Your home or business is damaged. Your first priority is to get it fixed right away, so you call a contractor to assess the situation and give you an estimate on the repair cost. It makes sense: the insurance company will want one anyway, right? But this simple process may turn into a nightmare, depending on how you handle it.
What is Assignment of Benefits (AOB) and how can it be abused?
Whether you're talking about medical, business or homeowner's insurance, an Assignment of Benefits is simply an agreement that says where the insurance benefit will go. Instead of going directly to the consumer, an AOB allows a provider (such as a medical facility or roofing contractor) to deal with and be paid by the insurance company directly. The problem is that some contractors, who don't have the customer's best interests at heart, may take advantage of this process in order to make more money, by inflating the cost of repair and/or suing the insurer to settle the claim in their favor.
Why does it matter?
You might think: As long as the damage is repaired and paid for, who cares how much my contractor makes? But an unethical and litigious interaction between your contractor and your insurance company may have long-term effects, not on them, but on you. Insurance companies may hike up your premium or outright refuse to renew your policy. In Florida, chronic AOB abuse has resulted in increased costs and a decrease of availability of insurance for consumers. In some cases, contractors have even abandoned projects before they are completed, because they have already been compensated by the insurance company, leaving the homeowner with no recourse.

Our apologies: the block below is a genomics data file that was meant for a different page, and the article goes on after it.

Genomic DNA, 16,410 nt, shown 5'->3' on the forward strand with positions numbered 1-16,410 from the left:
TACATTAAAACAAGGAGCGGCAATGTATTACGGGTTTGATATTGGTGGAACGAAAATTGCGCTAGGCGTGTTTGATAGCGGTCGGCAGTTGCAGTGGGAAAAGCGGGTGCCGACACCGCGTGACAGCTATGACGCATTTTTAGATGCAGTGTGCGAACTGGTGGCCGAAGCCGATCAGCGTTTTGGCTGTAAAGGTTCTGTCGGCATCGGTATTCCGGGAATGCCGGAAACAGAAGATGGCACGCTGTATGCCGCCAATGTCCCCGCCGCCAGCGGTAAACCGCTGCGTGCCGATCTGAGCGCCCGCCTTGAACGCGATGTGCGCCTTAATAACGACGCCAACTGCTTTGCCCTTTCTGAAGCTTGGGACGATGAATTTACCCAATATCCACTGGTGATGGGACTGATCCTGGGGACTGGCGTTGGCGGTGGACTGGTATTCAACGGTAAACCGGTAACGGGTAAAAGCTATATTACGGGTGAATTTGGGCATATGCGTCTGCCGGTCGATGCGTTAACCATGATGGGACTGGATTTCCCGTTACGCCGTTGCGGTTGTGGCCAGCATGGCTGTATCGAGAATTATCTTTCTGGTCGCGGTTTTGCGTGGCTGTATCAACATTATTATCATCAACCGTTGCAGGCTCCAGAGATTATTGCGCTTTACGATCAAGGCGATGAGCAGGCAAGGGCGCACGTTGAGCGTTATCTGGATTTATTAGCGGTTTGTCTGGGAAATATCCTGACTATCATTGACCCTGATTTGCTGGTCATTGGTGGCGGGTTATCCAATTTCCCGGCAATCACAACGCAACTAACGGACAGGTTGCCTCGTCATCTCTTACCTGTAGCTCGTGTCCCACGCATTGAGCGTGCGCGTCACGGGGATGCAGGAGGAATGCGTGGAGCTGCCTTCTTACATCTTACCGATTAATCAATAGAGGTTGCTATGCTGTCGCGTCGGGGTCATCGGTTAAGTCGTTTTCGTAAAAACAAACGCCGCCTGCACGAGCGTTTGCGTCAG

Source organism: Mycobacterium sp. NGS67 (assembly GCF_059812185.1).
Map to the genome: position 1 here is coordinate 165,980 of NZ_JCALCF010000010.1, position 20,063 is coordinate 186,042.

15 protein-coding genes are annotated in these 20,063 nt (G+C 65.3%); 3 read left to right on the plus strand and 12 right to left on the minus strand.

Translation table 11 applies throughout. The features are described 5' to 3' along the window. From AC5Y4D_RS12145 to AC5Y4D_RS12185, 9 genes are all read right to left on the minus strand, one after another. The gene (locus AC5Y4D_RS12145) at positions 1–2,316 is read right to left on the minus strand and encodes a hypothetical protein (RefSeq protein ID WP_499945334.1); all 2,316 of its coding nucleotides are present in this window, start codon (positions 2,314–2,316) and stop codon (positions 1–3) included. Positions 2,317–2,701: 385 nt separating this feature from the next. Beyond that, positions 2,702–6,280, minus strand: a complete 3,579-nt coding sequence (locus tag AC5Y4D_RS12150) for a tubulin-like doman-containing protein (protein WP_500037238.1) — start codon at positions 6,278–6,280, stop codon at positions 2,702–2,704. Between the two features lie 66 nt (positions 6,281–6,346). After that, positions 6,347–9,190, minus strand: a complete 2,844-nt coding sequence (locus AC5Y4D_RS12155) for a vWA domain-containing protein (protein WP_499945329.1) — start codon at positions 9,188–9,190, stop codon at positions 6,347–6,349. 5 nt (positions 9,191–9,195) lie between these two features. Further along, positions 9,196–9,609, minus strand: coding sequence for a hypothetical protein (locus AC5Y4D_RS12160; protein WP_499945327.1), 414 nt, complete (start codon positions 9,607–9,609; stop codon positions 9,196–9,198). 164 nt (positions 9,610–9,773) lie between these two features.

Preventing AOB fraud:
Call your insurer first. Just as with medical procedures, if you don't call the insurance company first, you risk having your claim denied. Although the insurer doesn't have the same expertise as a contractor, they can confirm the damage and let you know how to properly go through the process.
Vet your contractor: Always investigate a contractor's credentials, and make sure they are licensed in your state. Before any repair work is done, request a detailed estimate, and insist that you be consulted before any work is done beyond anything you have already consented to.
Proceed with caution: If a contractor or attorney contacts you first, be suspicious. They may be in the business of seeking out and preying on unsuspecting consumers. Ask about referral fees, and be wary of anyone who tries to rush you or pressure you into an agreement.
Don't sign on the dotted line: Never let an attorney or contractor talk you into signing something you don't understand. Talk to your attorney or insurance company first, and trust your gut.
Steer the process: A contractor seeking an AOB will want to contact your insurance company for you. Stay in control of the process and work with the insurance agent yourself.
For any home or business insurance questions, call or contact Wilson, Timmons & Wallerstein Insurance, Inc. today.